Once Mr Messer has selected his varieties he buys in C2 HVS seed. If the variety performs well it is grown on for at least two to three years. "I do not find problems growing varieties on for several years. In the past I have grown Slejpner for up to four generations."
The seed crops have the same fungicide treatment as the other wheats, but particular attention is given to controlling wild oats and grass weeds. Seed is selected from the middle of the field.
The National Institute of Agricultural Botany stresses the importance of using quality seed at all levels of crop production. "NIAB neither approves nor disapproves of the use of farm saved seed, but stresses the importance of using the best quality seed for cost-effective crop production," says Andy Mitchell, head of seed certification at NIAB.
Nick Downey of mobile seed cleaning specialist CYO Seeds has seen the quality of farm-saved seed increase over the past 10 years. "Mobile cleaners used to be considered inferior to static cleaners, this is no longer the case."
Farm-saved seed is ideal for farmers entering into crop assurance schemes, provided farmers and mobile cleaner operators record the correct information and carry out the right procedures, he adds. "It is the best way to have complete traceability."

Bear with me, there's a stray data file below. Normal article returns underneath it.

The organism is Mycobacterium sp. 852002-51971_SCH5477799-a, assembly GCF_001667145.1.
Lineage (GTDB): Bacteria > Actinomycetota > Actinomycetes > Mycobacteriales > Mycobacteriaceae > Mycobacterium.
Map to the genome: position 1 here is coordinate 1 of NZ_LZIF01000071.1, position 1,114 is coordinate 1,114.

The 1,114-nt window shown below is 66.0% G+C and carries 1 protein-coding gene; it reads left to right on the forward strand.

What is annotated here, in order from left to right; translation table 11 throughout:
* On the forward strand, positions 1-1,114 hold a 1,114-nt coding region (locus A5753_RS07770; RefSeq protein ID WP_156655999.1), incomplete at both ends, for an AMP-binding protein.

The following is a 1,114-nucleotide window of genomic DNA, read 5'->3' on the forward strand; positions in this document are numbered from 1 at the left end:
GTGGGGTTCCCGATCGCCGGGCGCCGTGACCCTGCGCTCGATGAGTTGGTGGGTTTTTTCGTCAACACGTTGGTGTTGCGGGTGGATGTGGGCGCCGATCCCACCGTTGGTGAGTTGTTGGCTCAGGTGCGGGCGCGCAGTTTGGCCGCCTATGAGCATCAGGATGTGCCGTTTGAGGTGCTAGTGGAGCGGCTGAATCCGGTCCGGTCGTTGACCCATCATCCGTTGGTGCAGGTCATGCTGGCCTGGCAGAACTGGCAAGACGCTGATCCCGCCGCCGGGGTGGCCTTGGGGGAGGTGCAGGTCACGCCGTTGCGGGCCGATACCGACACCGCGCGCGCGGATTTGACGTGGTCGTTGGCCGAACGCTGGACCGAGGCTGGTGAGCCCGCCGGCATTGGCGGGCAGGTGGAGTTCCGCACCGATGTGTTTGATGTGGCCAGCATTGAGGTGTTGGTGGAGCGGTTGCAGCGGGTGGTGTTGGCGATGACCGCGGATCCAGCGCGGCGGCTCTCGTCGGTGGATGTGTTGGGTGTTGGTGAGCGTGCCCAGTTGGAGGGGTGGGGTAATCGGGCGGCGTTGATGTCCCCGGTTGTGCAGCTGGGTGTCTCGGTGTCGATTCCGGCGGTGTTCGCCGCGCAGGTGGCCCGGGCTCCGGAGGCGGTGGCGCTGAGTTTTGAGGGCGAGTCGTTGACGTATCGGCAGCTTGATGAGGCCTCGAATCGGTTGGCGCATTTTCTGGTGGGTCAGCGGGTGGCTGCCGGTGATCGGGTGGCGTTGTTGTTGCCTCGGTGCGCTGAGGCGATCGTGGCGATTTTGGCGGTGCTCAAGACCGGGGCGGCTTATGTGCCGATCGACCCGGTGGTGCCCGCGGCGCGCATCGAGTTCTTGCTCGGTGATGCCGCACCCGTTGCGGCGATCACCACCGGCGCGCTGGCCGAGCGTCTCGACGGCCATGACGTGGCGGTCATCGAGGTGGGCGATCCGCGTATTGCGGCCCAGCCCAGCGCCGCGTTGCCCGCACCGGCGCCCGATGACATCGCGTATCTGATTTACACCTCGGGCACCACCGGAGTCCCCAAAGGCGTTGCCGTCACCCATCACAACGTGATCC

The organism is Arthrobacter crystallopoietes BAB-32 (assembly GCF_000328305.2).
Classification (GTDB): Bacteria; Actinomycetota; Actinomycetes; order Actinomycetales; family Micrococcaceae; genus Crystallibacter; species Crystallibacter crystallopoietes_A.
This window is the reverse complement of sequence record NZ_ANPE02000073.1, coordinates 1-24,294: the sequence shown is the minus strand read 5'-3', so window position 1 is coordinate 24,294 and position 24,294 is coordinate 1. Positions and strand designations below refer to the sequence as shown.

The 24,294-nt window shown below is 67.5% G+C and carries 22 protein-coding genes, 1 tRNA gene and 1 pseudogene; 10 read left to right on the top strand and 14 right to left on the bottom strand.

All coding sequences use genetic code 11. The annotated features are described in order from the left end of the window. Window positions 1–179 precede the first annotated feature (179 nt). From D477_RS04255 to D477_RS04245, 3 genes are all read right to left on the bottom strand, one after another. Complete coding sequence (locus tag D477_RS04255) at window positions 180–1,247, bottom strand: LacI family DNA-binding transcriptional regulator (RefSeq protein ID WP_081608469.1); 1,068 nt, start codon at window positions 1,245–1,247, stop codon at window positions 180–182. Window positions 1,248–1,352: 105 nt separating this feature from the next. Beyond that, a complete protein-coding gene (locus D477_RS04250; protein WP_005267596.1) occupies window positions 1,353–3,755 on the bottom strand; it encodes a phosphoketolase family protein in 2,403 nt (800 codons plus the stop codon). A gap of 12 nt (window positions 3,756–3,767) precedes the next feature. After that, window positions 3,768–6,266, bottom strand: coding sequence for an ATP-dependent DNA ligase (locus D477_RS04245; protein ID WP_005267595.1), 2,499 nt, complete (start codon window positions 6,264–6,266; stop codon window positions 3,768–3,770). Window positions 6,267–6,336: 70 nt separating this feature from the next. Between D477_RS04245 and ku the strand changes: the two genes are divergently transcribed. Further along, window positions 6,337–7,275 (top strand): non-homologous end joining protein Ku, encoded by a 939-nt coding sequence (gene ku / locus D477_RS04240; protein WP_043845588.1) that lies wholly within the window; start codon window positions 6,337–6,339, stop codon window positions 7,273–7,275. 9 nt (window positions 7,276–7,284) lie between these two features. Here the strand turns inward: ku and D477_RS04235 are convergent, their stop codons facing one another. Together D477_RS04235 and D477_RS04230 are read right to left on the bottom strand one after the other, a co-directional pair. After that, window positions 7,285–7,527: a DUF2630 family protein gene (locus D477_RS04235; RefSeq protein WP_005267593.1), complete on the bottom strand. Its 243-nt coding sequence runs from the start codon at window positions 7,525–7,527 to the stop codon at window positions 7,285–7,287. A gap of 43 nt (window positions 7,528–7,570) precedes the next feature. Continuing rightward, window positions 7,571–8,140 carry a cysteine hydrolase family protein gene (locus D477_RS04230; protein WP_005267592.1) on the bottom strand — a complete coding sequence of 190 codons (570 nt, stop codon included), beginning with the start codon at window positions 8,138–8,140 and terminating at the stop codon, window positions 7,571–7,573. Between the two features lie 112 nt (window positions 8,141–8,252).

Mr Downey is confident about the future. "The merchants who knocked the product some years ago are now running their own mobile dressers, even though they are selling certified seed. They must believe farm-saved seed is here to stay." *
SEED PRODUCTION GUIDELINES
1 Choose the right seed stock — C1 or C2 (HVS). These seed stocks will have been tested for germination, below threshold levels of seed-borne diseases and varietal purity. However, it is virtually impossible to eliminate all contamination from volunteers, cross-pollination from other crops and off types in the crop. Each generation a crop is grown on, impurities will build up.
2 Weed control is very important, especially against wild oats and cleavers, which should not be present if the seed is being saved. The crop should be inspected in the field as rigorously as if it was producing a certified seed crop, with hand roguing for wild oats and other cereals.